Carter Reads the Newspaper

illus. by Don Tate. 36p. bibliog. chron. notes. websites. Peachtree. Feb. 2019. Tr $17.95. ISBN 9781561459346.
Gr 1–3—A picture book biography about how Carter G. Woodson became known as the "father of Black History" that also highlights the importance of literacy and being an informed citizen. Woodson, a child of formerly enslaved parents, grew up listening to family and friend's stories and reading the newspaper to his father. As a coal miner, he met Oliver Jones, a veteran of the Civil War, who opened his house to other miners and would prompt Woodson to read the newspaper out loud. Hopkinson presents this as a pivotal moment of solidarity, alternative schooling, and a stirring within Woodson to pursue more knowledge about the histories and lives of black people. Tate's mixed media artwork complements these scenes perfectly, communicating camaraderie and inspiration in scenes overlaid backgrounds of newspaper print. After receiving his PhD from Harvard, Woodson created Negro History Week by sending out pamphlets of information to communities around the United States. Hopkinson frames this as a response to one of Carter's professors at Harvard who said that black people had no history. The narrative ends with an image of an older Woodson reading the paper and the reminder that Woodson changed history "and we can too." Thorough back matter, including an author and illustrator's note, and end pages featuring sketches of past and contemporary figures—Hannibal Barca, Edmonia Lewis, Colin Kaepernick—concludes this volume.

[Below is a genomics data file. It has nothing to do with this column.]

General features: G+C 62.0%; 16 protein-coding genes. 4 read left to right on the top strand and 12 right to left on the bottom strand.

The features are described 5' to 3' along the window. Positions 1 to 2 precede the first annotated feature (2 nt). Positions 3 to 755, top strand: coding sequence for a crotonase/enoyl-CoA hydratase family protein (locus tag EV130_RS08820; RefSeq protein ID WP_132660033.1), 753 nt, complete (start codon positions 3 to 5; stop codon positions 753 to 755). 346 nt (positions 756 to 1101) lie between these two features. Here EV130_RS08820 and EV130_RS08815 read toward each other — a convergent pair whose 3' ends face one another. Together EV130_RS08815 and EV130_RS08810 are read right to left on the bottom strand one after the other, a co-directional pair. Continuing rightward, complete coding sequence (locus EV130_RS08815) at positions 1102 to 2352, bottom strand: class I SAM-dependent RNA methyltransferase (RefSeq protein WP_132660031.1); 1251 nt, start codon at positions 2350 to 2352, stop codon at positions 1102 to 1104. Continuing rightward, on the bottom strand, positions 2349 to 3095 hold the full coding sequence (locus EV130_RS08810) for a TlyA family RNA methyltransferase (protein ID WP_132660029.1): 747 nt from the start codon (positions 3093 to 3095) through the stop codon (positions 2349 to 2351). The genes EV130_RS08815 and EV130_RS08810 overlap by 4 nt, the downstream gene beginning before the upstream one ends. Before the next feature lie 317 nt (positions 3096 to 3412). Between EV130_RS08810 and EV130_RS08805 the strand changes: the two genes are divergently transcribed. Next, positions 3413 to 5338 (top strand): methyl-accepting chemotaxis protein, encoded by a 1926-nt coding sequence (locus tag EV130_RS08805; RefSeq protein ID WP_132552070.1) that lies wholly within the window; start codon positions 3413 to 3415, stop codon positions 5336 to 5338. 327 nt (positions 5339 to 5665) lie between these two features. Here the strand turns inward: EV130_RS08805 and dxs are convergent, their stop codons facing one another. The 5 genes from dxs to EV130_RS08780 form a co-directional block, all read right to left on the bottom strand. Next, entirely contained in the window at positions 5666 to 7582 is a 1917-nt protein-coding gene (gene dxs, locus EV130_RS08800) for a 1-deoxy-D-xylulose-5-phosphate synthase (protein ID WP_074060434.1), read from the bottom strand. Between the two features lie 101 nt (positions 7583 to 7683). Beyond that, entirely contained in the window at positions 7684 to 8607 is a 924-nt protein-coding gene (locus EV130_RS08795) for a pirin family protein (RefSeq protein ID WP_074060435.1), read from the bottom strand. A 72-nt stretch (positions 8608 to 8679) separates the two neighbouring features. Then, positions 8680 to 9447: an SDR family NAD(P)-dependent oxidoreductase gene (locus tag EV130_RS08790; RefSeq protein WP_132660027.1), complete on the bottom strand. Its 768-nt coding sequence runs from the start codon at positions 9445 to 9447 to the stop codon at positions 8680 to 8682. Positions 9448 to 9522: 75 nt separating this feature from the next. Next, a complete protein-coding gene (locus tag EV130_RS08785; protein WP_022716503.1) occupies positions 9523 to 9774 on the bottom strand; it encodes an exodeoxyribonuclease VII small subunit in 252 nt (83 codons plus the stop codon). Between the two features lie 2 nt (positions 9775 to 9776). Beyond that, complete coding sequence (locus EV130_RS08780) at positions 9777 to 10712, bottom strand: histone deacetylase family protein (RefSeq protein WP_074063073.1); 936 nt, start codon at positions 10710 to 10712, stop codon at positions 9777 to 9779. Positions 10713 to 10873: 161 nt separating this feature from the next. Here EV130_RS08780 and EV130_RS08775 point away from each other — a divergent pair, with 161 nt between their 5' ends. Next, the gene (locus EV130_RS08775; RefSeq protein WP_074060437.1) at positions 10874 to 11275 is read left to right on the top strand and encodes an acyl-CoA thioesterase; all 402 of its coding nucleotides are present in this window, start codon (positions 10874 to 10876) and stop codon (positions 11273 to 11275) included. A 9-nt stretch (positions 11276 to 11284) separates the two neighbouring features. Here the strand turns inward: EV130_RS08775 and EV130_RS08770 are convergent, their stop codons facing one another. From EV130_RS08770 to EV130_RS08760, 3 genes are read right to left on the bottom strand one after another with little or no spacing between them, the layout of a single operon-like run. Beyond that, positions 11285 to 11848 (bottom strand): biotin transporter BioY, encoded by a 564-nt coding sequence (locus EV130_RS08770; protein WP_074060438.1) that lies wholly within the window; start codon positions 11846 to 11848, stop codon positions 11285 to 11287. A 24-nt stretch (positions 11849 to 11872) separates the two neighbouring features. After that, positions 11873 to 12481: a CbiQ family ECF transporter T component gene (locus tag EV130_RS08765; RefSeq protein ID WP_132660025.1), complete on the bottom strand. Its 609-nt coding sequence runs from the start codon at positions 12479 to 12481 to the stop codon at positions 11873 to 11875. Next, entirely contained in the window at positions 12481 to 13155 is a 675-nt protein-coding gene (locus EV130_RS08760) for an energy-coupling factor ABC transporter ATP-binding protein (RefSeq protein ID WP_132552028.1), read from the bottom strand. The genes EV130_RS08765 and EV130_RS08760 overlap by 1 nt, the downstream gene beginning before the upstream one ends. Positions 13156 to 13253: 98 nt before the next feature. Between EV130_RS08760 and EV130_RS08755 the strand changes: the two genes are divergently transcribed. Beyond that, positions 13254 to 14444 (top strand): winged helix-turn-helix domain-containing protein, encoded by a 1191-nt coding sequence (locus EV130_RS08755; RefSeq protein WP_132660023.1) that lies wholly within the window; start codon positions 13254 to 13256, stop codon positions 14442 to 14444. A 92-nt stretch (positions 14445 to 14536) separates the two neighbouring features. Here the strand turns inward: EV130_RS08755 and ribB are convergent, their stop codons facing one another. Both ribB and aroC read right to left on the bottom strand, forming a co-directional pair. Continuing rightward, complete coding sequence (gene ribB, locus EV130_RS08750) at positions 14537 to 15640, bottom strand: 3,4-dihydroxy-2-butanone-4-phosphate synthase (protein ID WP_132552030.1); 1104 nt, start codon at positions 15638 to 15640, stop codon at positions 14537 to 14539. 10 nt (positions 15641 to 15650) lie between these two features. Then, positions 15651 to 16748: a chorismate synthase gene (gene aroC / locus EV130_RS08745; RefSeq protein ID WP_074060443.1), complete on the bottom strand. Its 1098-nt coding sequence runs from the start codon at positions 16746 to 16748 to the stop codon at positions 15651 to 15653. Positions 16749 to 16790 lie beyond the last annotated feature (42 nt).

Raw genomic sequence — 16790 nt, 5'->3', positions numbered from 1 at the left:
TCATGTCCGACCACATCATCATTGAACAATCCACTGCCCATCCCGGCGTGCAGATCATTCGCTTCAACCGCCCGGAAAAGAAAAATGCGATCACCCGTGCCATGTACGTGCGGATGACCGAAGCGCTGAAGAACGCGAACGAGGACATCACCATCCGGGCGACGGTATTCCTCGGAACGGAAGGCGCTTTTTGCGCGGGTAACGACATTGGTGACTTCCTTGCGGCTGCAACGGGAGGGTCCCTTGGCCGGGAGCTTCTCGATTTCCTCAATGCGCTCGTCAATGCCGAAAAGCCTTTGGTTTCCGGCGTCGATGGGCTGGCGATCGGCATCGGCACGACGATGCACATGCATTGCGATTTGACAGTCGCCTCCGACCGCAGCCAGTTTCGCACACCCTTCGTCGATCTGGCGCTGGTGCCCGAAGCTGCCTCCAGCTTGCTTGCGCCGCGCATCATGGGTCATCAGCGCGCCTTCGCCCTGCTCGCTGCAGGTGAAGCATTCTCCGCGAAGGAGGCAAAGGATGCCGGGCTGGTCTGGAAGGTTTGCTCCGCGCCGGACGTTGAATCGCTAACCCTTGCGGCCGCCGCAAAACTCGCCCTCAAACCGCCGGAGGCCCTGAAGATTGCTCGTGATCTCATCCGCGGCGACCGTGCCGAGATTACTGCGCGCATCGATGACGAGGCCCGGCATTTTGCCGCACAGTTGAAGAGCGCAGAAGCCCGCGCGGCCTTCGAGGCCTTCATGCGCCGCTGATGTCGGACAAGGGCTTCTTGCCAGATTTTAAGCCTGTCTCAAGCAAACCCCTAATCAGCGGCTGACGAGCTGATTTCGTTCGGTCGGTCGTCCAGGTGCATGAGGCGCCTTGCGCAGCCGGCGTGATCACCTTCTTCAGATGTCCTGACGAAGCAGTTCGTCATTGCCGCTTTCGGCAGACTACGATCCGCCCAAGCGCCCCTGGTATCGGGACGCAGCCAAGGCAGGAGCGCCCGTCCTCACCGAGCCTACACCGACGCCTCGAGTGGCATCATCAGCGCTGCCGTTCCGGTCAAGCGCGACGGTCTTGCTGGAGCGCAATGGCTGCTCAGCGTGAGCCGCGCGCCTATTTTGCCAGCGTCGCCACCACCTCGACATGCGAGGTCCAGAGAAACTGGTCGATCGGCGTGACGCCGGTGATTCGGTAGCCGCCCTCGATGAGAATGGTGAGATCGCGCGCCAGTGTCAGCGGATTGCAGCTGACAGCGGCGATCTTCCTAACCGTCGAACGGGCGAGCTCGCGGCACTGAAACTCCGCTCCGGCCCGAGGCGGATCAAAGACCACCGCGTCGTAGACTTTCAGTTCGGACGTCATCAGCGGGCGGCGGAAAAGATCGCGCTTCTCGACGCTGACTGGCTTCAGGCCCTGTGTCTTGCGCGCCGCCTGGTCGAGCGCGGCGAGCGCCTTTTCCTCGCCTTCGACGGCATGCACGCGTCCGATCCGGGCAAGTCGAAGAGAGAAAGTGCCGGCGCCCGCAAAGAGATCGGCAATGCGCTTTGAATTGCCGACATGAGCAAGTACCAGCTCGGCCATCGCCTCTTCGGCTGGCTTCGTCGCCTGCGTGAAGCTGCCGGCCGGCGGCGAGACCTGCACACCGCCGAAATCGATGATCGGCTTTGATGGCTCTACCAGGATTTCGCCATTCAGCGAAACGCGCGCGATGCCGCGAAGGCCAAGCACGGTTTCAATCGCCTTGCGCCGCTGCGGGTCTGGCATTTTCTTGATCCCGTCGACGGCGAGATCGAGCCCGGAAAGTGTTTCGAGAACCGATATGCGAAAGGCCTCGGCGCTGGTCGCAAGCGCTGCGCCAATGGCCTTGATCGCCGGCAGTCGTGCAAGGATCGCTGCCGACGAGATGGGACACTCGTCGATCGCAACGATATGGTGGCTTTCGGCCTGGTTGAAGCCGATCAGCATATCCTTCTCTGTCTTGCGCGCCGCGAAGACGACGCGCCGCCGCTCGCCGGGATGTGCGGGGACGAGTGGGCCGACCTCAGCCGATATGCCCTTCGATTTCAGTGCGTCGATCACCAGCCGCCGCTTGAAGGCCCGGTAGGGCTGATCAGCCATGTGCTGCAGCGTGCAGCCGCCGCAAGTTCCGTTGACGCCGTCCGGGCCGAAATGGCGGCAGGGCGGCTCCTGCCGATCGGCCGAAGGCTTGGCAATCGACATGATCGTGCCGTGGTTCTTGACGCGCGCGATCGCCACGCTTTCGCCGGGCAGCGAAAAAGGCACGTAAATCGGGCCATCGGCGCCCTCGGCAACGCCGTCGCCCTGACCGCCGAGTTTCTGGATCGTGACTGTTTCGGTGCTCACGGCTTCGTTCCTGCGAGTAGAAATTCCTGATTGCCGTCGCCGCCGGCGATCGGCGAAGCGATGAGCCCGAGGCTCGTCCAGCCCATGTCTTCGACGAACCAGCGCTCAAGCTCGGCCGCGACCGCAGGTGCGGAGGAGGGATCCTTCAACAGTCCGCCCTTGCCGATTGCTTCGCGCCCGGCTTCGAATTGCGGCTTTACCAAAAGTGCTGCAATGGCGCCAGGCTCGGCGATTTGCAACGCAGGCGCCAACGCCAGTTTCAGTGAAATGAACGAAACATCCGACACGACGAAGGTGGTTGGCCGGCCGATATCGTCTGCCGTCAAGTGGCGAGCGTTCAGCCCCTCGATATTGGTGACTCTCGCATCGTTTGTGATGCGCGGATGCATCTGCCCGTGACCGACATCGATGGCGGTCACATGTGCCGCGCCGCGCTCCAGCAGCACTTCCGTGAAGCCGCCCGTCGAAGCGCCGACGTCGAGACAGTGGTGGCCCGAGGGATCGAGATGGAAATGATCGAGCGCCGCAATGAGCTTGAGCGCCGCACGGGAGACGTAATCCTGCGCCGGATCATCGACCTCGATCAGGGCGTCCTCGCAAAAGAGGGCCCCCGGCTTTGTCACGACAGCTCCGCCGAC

VERDICT A charmingly illustrated picture book biography for elementary schoolers.

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